Kilauea Volcano in Hawaii Shaken by Earthquake Swarm
A flurry of earthquakes rattled the Kilauea volcano area Sunday morning.
The USGS Hawaiian Volcano Observatory, which measures and tracks earthquakes, reports 31 earthquakes were recorded over a period of 42 minutes on Sunday. The activity began just before 6 a.m. on March 5. The swarm is located about 5 miles south of Volcano Village inside Hawaiʻi Volcanoes National Park (red dots in the USGS map above).
The strongest quake was measured at a magnitude 3.9. Most rest have been measured between magnitude 1.7 and 3.5.
The USGS “Did you feel it?” website received more than 30 felt reports within an hour of the largest earthquake, which occurred at 6:13 a.m. “Weak to light shaking, with maximum Intensity of IV, has been reported,” scientists say. “At that intensity, damage to buildings or structures is not expected.”
“The earthquakes were concentrated about 5-6 km (3-4 mi) southeast of Kīlauea’s summit in an area between Hi’iaka and Koʻokoʻolau Craters on the Chain of Craters Road,” reported the USGS HVO in a later media release. “The sequence consisted of 31 earthquakes over a period of about 42 minutes. The eight largest events had magnitudes ranging from 1.7 to 3.9 and depths of about 2-4 km (1-2 mi) beneath the surface.”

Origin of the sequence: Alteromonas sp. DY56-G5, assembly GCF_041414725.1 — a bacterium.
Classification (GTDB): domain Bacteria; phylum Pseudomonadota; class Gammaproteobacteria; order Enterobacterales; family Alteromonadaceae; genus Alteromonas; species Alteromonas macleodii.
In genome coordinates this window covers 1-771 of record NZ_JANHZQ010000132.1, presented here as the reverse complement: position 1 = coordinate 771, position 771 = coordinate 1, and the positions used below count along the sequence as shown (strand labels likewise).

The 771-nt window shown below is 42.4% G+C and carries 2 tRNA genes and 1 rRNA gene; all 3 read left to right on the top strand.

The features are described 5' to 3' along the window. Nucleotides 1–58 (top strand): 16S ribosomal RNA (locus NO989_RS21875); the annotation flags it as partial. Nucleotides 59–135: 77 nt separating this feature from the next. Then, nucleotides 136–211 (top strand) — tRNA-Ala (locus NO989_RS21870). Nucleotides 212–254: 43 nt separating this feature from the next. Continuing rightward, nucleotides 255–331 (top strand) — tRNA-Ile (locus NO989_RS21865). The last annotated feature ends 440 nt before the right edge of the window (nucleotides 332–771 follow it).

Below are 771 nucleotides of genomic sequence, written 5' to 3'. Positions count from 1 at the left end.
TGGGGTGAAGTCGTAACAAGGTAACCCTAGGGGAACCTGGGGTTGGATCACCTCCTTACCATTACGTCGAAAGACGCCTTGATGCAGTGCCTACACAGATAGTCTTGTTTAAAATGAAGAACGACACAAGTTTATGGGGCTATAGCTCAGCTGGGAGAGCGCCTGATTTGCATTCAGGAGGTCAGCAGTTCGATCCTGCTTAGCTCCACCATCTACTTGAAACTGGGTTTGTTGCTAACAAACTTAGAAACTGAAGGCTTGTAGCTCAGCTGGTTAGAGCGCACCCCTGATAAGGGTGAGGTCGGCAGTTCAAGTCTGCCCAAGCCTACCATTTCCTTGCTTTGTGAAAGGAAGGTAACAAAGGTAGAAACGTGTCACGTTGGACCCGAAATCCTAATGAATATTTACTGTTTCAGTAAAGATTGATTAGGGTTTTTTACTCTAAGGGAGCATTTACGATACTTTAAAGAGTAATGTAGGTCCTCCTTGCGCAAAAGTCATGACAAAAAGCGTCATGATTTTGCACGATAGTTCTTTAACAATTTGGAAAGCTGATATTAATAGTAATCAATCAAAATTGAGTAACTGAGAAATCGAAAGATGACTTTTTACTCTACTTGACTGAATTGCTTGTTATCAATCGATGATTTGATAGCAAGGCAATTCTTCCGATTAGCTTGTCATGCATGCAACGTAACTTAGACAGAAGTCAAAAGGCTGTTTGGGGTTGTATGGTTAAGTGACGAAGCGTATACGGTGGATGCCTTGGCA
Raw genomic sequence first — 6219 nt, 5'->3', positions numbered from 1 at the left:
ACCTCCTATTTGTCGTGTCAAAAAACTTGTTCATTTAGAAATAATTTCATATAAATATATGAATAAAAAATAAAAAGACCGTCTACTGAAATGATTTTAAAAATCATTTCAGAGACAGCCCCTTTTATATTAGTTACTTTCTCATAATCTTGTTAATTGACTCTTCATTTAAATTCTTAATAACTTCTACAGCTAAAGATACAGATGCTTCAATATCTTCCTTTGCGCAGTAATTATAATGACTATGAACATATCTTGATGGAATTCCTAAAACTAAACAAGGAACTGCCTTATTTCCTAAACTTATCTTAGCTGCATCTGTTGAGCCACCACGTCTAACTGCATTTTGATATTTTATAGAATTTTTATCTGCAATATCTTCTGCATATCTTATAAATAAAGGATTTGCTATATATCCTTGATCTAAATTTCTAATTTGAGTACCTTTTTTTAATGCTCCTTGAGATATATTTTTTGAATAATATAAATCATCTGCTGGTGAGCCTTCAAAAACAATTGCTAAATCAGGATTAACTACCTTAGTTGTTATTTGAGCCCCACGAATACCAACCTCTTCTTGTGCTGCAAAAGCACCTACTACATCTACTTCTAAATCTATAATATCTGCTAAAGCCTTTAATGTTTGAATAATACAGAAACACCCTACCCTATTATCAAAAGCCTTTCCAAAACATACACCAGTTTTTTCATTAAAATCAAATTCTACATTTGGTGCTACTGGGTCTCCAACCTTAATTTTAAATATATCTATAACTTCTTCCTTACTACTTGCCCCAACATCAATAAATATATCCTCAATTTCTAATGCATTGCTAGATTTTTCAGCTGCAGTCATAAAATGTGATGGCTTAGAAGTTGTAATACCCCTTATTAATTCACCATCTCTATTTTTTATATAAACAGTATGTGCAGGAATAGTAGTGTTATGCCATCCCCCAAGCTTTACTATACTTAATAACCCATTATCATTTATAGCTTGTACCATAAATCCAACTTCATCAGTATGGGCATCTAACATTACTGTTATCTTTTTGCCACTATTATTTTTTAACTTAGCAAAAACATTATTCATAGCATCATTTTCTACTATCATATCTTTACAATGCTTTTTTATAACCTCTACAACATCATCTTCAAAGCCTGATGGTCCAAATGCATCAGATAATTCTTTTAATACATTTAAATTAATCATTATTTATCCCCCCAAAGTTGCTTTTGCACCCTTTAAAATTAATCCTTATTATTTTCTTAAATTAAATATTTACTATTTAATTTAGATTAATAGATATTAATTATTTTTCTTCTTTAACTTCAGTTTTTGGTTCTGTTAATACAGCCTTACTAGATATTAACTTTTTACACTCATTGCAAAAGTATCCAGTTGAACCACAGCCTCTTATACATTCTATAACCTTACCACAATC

Scientists say the “size and location of this morning’s earthquake sequence suggest a source that may be related to the ongoing pressurized magma storage system beneath the Kīlauea summit area.” According to Tina Neal, HVO Scientist-in-Charge, “the earthquakes caused no significant changes in Kīlauea Volcano’s ongoing eruptions. No changes in deformation or ground surface cracks were observed in the area.”
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